1. Case Name: Daley v. Marriott Int’l, Inc., United States Court of Appeals for the Eighth Circuit, July 25, 2005; 415 F.3d 889

2. Type of Treatment Services Denied: Plaintiff’s claims for outpatient treatment for an unspecified mental illness were denied after she met the plan-year maximum of 30 visits.

3. Lawyers:

  • Counsel for Plaintiff: Michael Burdic Kratville, Kratville Law Firm
  • Counsel for Defendant: Christopher Early Hoyme, Nancy A. Wood, Rachel K, Alexander, Berens & Tate

4. Format: Published opinion and order

5. Outline:

  • ERISA Claim? Yes.
  • Class Action/or Individual Action: Class action
  • Defendant: Defendant is the sponsor and administrator of the plan
  • Type of Insurance Plan: Plan is self-funded ERISA
  • Type of Coverage Denial: Administrative denial
  • Causes of Action: Plaintiff argues that Defendant failed to provide coverage for mental health services in accordance with Nebraska’s mental health parity law

6. Legal Pointer: The Plaintiff was receiving in-network outpatient mental health visits. Her plan, a self-funded plan governed by ERISA, provided for an annual maximum of 30 visits and a lifetime maximum of 200 visits. Plaintiff’s treatment was covered until she exceeded the annual visit limitation.

7. Legal Issues and Causes of Action: The Plaintiffs argue that the Defendant’s actions violate the Nebraska Parity Act. The Defendants argue that the plan is not subject to the Parity Act because the law is preempted by ERISA. The trial court granted Defendant’s motion to dismiss and held that the Nebraska Parity Act is preempted by ERISA as to Defendant’s plan.

  • Ruling: The Court upholds the district court’s dismissal.

8. Narrative Case Description: The Plaintiff was receiving in-network outpatient mental health visits. Her plan, a self-funded plan governed by ERISA, provided for an annual maximum of 30 visits and a lifetime maximum of 200 visits. Plaintiff’s treatment was covered until she exceeded the annual visit limitation.  Plaintiff argues that the Parity Act prohibits the Plan from imposing limits on mental health coverage. The Defense argues that ERISA preempts the Parity Act from applying to the plan. The trial court granted Defendant’s motion to dismiss.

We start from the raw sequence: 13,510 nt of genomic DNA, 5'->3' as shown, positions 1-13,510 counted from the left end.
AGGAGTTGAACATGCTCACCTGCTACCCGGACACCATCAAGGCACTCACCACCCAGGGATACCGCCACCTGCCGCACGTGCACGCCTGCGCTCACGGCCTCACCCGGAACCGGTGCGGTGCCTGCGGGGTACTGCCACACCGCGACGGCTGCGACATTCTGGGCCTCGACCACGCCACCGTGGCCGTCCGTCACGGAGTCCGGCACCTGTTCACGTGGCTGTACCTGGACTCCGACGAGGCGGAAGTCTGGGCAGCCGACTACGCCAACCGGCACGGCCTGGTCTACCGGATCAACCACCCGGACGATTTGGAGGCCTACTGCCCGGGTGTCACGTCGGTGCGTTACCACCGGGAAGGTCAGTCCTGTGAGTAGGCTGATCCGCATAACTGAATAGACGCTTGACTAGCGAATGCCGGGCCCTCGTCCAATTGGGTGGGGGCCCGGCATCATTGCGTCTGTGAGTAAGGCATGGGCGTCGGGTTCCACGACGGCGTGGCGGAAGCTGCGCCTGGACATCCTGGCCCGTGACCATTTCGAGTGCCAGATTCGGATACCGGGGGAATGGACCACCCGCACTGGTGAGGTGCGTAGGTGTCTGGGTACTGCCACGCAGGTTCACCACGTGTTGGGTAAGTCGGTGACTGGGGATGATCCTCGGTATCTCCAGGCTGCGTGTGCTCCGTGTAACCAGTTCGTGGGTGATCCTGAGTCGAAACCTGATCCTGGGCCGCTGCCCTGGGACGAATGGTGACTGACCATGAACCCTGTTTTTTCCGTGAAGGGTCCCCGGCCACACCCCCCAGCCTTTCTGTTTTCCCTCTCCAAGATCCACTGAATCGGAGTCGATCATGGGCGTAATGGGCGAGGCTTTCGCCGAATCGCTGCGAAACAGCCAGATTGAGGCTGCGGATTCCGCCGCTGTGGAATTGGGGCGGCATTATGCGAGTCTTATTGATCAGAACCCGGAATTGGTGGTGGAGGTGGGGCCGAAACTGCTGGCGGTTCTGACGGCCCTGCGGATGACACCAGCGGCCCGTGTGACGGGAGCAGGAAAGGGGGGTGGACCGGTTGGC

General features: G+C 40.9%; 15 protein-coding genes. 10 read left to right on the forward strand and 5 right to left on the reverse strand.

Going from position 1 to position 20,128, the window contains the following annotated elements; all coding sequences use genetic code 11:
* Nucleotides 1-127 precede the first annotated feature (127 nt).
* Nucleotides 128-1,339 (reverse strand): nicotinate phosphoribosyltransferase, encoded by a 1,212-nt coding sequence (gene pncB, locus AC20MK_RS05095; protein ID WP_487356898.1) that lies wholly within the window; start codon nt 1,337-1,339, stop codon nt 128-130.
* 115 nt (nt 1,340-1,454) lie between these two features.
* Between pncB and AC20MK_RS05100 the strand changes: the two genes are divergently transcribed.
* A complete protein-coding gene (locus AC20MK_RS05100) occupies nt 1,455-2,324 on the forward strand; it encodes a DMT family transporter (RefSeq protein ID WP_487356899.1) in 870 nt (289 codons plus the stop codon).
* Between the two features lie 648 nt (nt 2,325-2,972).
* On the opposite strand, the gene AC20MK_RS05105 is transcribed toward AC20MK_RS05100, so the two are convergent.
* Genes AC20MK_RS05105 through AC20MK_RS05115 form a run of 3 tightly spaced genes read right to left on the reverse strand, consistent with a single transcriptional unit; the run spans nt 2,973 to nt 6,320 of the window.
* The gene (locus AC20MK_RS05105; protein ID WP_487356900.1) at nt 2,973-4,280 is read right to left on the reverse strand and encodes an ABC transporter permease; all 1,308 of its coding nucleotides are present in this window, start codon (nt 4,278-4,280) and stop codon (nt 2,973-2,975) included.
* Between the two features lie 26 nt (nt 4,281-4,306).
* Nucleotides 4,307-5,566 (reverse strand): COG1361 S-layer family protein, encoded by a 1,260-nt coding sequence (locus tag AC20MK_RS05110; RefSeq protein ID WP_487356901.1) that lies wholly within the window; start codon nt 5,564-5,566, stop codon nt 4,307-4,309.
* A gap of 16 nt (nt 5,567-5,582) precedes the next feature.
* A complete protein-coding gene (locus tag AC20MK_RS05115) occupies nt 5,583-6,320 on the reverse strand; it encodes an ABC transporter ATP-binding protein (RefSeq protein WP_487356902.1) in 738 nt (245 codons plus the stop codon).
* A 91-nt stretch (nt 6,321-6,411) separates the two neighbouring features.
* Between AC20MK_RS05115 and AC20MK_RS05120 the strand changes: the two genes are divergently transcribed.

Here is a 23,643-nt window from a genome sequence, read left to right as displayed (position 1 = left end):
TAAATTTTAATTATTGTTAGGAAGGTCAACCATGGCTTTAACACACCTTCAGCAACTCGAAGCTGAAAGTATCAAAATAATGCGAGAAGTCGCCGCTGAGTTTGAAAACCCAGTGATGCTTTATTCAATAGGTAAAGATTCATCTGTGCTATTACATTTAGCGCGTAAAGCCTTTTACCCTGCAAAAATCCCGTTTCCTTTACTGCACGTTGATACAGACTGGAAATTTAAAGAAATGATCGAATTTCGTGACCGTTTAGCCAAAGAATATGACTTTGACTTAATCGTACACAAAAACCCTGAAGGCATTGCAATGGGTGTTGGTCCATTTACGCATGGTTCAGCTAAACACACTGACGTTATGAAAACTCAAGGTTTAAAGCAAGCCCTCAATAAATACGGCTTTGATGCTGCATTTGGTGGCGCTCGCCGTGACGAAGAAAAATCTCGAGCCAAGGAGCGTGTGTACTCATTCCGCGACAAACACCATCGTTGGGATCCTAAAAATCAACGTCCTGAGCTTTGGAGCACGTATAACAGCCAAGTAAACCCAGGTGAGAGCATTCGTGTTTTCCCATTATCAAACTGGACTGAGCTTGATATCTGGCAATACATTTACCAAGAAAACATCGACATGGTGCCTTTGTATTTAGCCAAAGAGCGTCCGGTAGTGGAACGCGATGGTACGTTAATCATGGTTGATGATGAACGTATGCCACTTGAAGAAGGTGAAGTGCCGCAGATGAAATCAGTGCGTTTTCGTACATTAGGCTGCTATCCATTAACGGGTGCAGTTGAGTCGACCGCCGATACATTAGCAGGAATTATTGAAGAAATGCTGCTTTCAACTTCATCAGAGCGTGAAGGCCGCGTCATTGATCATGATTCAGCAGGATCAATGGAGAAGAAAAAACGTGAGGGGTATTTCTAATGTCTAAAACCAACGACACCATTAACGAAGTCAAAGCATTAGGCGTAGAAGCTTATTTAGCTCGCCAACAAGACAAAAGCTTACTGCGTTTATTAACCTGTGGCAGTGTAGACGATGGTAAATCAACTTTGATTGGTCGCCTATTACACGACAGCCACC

Plaintiff filed a second lawsuit against Defendant in its capacity as Plan administrator (Daley II). This suit is the same as Daley I but that Marriott, as opposed to the Plan and the claims administrator, Empire, are named defendants, it contains an additional allegation of claims denials, and contains allegations of untimely notices. The trial court granted the motion to dismiss Daley II based on res judicata.

In Daley I, the Plaintiff argues that the trial court erred in holding that the Parity Act is preempted by ERISA. In considering whether the Parity Act is preempted, the Court examines the express preemption clause in ERISA, and the subsequent savings clause. The Court finds that while the savings clause would preempt the Parity Act, the deemer clause, which exempts self-funded ERISA plans, ultimately governs. Thus, the deemer clause exempts the Plan from the Parity Act.

Next, the Court considers whether res judicata bars Daley II. The Plaintiff argues that the dismissal was improper because the claims in Daley II are broader and Marriott was not a defendant in Daley I. The test considered by the Court is whether the wrong for which redress is sought is the same in both actions. Here, the Court rejects the Plaintiffs argument that the additional allegations makes Daley II a new cause of action. Also, the Court finds that while Marriott was not a named defendant in Daley I, it stands in privity with the Plan as its interests as the administrator of the Plan were identical to the Plan’s interests. Thus, the Court affirms the district court’s dismissal.

9. Additional Comments: None

10. Website: http://caselaw.findlaw.com/us-8th-circuit/1102242.html

11. Practical Implications and Lessons Learned: The attorney in Daley I made three attempts to amend the complaint to add Marriott as a defendant. While it likely would not have changed the outcome of the Court’s decision, it is unclear what impact it would have had on the rest of the Court’s analysis.

12. All Legal Theories Presented in Case: ERISA preemption of Nebraska Parity Act for self-funded ERISA plan

13. Successful Legal Theories in Case: ERISA preemption of Nebraska Parity Act

 

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